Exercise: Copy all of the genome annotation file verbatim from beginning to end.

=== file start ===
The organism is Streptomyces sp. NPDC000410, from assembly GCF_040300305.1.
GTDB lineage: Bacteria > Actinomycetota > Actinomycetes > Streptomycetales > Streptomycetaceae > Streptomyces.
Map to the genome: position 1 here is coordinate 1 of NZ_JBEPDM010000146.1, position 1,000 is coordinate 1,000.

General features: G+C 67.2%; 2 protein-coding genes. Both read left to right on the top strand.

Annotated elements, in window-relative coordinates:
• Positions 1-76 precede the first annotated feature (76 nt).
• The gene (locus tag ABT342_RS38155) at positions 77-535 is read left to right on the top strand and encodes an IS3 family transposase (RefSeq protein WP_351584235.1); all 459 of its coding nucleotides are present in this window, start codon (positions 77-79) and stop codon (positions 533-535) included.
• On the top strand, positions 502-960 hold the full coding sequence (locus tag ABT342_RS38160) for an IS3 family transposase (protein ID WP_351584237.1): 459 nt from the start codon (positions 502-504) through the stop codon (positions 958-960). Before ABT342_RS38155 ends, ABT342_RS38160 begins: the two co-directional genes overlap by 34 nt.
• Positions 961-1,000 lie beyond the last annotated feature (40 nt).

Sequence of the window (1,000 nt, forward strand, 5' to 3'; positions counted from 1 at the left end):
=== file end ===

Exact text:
The organism is Streptomyces sp. NPDC000410, from assembly GCF_040300305.1.
GTDB lineage: Bacteria > Actinomycetota > Actinomycetes > Streptomycetales > Streptomycetaceae > Streptomyces.
Map to the genome: position 1 here is coordinate 1 of NZ_JBEPDM010000146.1, position 1,000 is coordinate 1,000.

General features: G+C 67.2%; 2 protein-coding genes. Both read left to right on the top strand.

Annotated elements, in window-relative coordinates:
• Positions 1-76 precede the first annotated feature (76 nt).
• The gene (locus tag ABT342_RS38155) at positions 77-535 is read left to right on the top strand and encodes an IS3 family transposase (RefSeq protein WP_351584235.1); all 459 of its coding nucleotides are present in this window, start codon (positions 77-79) and stop codon (positions 533-535) included.
• On the top strand, positions 502-960 hold the full coding sequence (locus tag ABT342_RS38160) for an IS3 family transposase (protein ID WP_351584237.1): 459 nt from the start codon (positions 502-504) through the stop codon (positions 958-960). Before ABT342_RS38155 ends, ABT342_RS38160 begins: the two co-directional genes overlap by 34 nt.
• Positions 961-1,000 lie beyond the last annotated feature (40 nt).

Sequence of the window (1,000 nt, forward strand, 5' to 3'; positions counted from 1 at the left end):